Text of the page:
Neither is there a factual basis for the Consumer Protection Act claim. The elements of such a claim are set forth in Hangman Ridge Training Stables, Inc. v. Safeco Title Insurance Co., 105 Wn.2d 778, 719 P.2d 531 (1986):

(1) unfair or deceptive act or practice; (2) occurring in trade or commerce; (3) public interest impact; (4) injury to plaintiff in his or her business or property, (5) causation.
Id. at 780, 719 P.2d at 533. Viewed as a "consumer transaction" (see 105 Wn.2d at 790, 719 P.2d 531), first, no deceptive act can be shown as discussed under the misrepresentation claim. Second, there is no showing whatsoever that the alleged misrepresentation was part of a pattern or general course of conduct, or that similar acts had occurred before the act complained of by plaintiff, or that there was substantial potential for repetition; moreover, the act complained of appears merely to be a single transaction with no other consumers affected by it. Even viewed as a "private dispute," there is no showing that NC solicited Plaintiff to purchase the engine, nor that NC occupied a far superior bargaining position to Modutech, an experienced commercial boat builder.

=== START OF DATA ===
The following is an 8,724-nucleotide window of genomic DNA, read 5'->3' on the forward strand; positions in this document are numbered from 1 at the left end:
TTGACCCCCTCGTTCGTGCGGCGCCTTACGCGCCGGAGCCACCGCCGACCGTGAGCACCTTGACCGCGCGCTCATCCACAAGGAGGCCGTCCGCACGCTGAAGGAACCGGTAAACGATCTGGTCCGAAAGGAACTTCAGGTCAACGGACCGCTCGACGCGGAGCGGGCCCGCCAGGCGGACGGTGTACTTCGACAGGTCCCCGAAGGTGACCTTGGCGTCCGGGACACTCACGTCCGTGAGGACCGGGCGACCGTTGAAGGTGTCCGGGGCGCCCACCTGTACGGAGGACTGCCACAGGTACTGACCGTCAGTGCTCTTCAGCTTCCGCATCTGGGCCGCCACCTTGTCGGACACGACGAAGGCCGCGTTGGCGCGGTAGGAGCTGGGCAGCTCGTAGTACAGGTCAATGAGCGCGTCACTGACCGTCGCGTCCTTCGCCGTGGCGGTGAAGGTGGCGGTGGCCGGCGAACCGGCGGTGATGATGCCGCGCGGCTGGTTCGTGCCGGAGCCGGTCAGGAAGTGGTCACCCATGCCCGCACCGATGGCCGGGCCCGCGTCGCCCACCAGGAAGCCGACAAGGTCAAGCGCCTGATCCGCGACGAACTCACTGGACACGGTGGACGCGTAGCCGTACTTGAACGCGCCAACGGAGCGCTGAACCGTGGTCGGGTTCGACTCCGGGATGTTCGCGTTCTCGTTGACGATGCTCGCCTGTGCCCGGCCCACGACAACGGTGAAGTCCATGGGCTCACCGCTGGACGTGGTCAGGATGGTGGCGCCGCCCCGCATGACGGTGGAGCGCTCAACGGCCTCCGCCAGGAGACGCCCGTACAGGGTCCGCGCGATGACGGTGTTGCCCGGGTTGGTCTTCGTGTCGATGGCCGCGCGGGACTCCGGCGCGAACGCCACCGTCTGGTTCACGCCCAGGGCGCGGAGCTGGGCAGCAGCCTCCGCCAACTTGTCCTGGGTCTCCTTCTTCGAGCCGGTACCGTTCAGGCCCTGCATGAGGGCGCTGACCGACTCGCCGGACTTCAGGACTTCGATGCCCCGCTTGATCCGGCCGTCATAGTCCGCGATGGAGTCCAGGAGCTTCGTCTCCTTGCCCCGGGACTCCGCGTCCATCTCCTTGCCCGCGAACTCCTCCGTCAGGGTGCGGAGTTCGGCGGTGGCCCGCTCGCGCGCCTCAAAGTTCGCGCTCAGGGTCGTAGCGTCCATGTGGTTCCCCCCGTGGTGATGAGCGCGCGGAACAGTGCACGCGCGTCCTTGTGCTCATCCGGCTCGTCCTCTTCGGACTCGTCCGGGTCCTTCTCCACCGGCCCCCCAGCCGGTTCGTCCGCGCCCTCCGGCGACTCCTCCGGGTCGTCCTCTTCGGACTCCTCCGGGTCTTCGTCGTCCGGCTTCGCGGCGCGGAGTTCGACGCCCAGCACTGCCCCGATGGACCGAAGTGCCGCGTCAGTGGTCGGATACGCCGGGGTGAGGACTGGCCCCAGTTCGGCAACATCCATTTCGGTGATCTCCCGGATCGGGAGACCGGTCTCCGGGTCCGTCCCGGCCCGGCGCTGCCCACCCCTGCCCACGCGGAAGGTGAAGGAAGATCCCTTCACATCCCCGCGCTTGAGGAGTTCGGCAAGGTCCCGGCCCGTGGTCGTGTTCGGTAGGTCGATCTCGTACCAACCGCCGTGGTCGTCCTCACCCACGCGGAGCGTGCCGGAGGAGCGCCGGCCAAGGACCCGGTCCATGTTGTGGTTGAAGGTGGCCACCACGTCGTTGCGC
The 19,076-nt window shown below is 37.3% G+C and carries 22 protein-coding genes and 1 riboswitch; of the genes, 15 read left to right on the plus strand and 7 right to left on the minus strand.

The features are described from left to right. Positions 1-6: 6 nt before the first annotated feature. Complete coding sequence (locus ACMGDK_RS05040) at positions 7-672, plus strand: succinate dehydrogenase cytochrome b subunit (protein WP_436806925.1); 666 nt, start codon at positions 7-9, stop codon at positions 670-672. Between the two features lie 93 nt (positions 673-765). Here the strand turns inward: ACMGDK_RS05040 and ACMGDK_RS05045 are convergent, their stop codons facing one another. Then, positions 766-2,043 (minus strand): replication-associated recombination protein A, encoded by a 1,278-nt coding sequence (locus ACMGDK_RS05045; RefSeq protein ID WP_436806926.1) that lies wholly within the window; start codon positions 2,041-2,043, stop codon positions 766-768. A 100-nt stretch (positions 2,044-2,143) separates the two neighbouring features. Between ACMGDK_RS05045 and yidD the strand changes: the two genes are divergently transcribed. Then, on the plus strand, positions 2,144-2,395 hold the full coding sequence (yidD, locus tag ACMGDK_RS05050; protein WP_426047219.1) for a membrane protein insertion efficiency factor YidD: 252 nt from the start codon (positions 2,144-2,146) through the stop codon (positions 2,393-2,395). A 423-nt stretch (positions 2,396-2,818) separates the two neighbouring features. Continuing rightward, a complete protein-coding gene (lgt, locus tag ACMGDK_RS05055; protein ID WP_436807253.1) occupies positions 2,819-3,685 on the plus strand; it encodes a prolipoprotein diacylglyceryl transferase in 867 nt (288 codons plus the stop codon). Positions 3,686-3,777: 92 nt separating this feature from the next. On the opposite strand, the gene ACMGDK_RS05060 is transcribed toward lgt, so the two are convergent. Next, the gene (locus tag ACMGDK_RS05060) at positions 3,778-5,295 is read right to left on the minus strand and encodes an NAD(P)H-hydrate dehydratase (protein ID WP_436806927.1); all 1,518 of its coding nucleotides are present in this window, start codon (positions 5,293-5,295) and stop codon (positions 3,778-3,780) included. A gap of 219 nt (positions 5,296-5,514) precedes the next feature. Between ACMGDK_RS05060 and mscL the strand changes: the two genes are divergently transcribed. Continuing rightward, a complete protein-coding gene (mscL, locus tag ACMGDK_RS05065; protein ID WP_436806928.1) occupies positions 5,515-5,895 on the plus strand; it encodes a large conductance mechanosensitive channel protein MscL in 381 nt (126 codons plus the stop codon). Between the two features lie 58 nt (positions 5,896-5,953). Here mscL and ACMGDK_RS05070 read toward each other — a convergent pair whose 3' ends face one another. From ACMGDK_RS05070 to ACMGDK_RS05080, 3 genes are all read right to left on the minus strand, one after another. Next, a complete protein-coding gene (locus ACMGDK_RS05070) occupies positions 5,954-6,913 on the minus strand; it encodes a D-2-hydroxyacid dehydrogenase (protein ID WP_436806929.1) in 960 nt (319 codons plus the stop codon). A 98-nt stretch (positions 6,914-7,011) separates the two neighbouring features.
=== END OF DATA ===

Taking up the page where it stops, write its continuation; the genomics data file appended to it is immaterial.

Based upon the foregoing analysis, Plaintiff Veeder's Cross-motion for Summary Judgment is DENIED, NC Machinery Company's Motion for Summary Judgment is GRANTED, and Plaintiff's cause of action is DISMISSED.